Related chapters from BP7e: Chapter 12: Sex: Evolutionary, Hormonal, and Neural Bases; Chapter 5: Hormones and the Brain
Related chapters from MM:Chapter 8: Hormones and Sex; Chapter 8: Hormones and Sex
Link ID: 19555 - Posted: 04.30.2014

THAT health and beauty are linked is not in doubt. But it comes as something of a surprise that who is perceived as beautiful depends not only on the health of the person in question but also on the average level of health in the place where she lives. This, though, is the conclusion of a study just published in Biology Letters by Urszula Marcinkowska of the University of Turku, in Finland, and her colleagues—for Ms Marcinkowska has found that men in healthy countries think women with the most feminine faces are the prettiest whilst those in unhealthy places prefer more masculine-looking ones. Ms Marcinkowska came to this conclusion by showing nearly 2,000 men from 28 countries various versions of the same female faces, modified to look less or more feminine, and thus reflect the effects of different levels of oestrogen and testosterone. Oestrogen promotes features, such as large eyes and full lips, that are characteristically feminine. Testosterone promotes masculine features, such as wide faces and strong chins. As the chart shows, the correlation is remarkable—and statistical analysis shows it is unconnected with a country’s wealth or its ratio of men to women and thus the amount of choice available to men. The cause, though, is unclear. Previous studies have shown that women with feminine features are more fertile. A man’s preference for them is thus likely to enhance his reproductive success. Ms Marcinkowska speculates that testosterone-induced behavioural characteristics like dominance, which might be expected to correlate with masculine-looking faces even in women (they certainly do in men), help in the competition for resources needed to sustain children once they are born. But why that should be particularly important in an unhealthy country is unclear.

Related chapters from BP7e: Chapter 12: Sex: Evolutionary, Hormonal, and Neural Bases; Chapter 5: Hormones and the Brain
Related chapters from MM:Chapter 8: Hormones and Sex; Chapter 8: Hormones and Sex
Link ID: 19554 - Posted: 04.30.2014

by Laura Sanders When a baby cries at night, exhausted parents scramble to figure out why. He’s hungry. Wet. Cold. Lonely. But now, a Harvard scientist offers more sinister explanation: The baby who demands to be breastfed in the middle of the night is preventing his mom from getting pregnant again. This devious intention makes perfect sense, says evolutionary biologist David Haig, who describes his idea in Evolution, Medicine and Public Health. Another baby means having to share mom and dad, so babies are programmed to do all they can to thwart the meeting of sperm and egg, the theory goes. Since babies can’t force birth control pills on their mothers, they work with what they’ve got: Nighttime nursing liaisons keep women from other sorts of liaisons that might lead to another child. And beyond libido-killing interruptions and extreme fatigue, frequent night nursing also delays fertility in nursing women. Infant suckling can lead to hormone changes that put the kibosh on ovulation (though not reliably enough to be a fail-safe birth control method, as many gynecologists caution). Of course, babies don’t have the wherewithal to be interrupting their mothers’ fertility intentionally. It’s just that in our past, babies who cried to be nursed at night had a survival edge, Haig proposes. The timing of night crying seems particularly damning, Haig says. Breastfed babies seem to ramp up their nighttime demands around 6 months of age and then slowly improve — precisely the time when a baby would want to double down on its birth control efforts. © Society for Science & the Public 2000 - 2013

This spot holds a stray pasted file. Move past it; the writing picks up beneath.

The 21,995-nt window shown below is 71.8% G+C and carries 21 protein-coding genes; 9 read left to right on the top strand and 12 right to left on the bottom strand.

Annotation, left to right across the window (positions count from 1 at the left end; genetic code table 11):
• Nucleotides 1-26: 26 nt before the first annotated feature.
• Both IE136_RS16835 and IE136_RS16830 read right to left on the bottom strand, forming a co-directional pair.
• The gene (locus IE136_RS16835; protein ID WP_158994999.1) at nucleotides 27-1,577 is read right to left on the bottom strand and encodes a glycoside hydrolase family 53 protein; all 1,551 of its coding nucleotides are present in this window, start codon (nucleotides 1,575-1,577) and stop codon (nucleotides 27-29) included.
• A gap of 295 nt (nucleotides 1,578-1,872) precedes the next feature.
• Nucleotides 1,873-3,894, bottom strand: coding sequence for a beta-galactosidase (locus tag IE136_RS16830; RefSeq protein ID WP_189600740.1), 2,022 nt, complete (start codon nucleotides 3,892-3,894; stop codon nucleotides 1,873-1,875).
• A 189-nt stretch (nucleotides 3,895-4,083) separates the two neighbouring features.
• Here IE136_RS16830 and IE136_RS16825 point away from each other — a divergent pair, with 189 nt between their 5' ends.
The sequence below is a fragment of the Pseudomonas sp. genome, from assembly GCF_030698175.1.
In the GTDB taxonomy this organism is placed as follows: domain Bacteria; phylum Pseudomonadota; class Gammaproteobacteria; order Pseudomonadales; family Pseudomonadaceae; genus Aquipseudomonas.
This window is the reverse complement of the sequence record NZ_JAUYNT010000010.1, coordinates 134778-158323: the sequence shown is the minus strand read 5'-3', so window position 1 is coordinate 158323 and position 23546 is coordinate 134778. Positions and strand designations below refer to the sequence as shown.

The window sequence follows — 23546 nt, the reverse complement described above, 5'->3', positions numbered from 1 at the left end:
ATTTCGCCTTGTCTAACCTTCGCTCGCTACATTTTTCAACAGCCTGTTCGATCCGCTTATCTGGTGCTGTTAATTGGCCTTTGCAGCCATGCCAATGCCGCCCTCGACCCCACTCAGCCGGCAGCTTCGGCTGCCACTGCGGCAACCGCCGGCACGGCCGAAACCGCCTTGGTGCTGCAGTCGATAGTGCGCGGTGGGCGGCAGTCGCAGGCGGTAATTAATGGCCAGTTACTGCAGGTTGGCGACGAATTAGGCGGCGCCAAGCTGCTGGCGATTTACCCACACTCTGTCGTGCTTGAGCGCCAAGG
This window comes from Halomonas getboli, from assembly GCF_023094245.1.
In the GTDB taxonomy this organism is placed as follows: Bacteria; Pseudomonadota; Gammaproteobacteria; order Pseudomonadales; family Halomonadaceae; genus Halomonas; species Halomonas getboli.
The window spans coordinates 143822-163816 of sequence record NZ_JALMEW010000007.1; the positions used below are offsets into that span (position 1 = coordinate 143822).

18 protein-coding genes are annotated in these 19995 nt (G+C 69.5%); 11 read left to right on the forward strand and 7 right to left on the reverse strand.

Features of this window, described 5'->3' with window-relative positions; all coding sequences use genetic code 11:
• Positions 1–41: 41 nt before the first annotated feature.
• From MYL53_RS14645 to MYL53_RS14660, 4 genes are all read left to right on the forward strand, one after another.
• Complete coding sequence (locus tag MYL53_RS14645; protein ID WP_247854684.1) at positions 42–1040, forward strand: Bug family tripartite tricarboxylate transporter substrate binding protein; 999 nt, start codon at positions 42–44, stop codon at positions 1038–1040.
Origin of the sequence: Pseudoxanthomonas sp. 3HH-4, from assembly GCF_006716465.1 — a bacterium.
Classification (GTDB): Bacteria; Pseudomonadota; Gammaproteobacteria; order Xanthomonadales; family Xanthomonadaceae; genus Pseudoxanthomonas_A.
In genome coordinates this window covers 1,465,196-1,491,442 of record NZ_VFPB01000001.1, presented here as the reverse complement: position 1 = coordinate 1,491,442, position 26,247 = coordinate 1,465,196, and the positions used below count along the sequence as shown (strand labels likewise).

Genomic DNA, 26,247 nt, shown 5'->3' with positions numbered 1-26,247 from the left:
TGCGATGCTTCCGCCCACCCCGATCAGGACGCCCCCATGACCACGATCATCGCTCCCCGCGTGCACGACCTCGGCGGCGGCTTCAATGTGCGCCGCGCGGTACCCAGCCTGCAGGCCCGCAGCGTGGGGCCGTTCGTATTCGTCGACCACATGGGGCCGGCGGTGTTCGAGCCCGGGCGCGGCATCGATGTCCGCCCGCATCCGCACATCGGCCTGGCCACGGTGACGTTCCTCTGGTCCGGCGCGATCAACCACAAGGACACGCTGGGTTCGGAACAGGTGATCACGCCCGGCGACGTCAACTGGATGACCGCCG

Related chapters from BP7e: Chapter 12: Sex: Evolutionary, Hormonal, and Neural Bases; Chapter 6: Evolution of the Brain and Behavior
Related chapters from MM:Chapter 8: Hormones and Sex
Link ID: 19539 - Posted: 04.26.2014

Here to stay. The Y chromosome is small compared with the X, but is required to keep levels of some genes high enough for mammals to survive. The small, stumpy Y chromosome—possessed by male mammals but not females, and often shrugged off as doing little more than determining the sex of a developing fetus—may impact human biology in a big way. Two independent studies have concluded that the sex chromosome, which shrank millions of years ago, retains the handful of genes that it does not by chance, but because they are key to our survival. The findings may also explain differences in disease susceptibility between men and women. “The old textbook description says that once maleness is determined by a few Y chromosome genes and you have gonads, all other sex differences stem from there,” says geneticist Andrew Clark of Cornell University, who was not involved in either study. “These papers open up the door to a much richer and more complex way to think about the Y chromosome.” The sex chromosomes of mammals have evolved over millions of years, originating from two identical chromosomes. Now, males possess one X and one Y chromosome and females have two Xs. The presence or absence of the Y chromosome is what determines sex—the Y chromosome contains several genes key to testes formation. But while the X chromosome has remained large throughout evolution, with about 2000 genes, the Y chromosome lost most of its genetic material early in its evolution; it now retains less than 100 of those original genes. That’s led some scientists to hypothesize that the chromosome is largely indispensable and could shrink away entirely. © 2014 American Association for the Advancement of Science.

Related chapters from BP7e: Chapter 12: Sex: Evolutionary, Hormonal, and Neural Bases
Related chapters from MM:Chapter 8: Hormones and Sex
Link ID: 19531 - Posted: 04.24.2014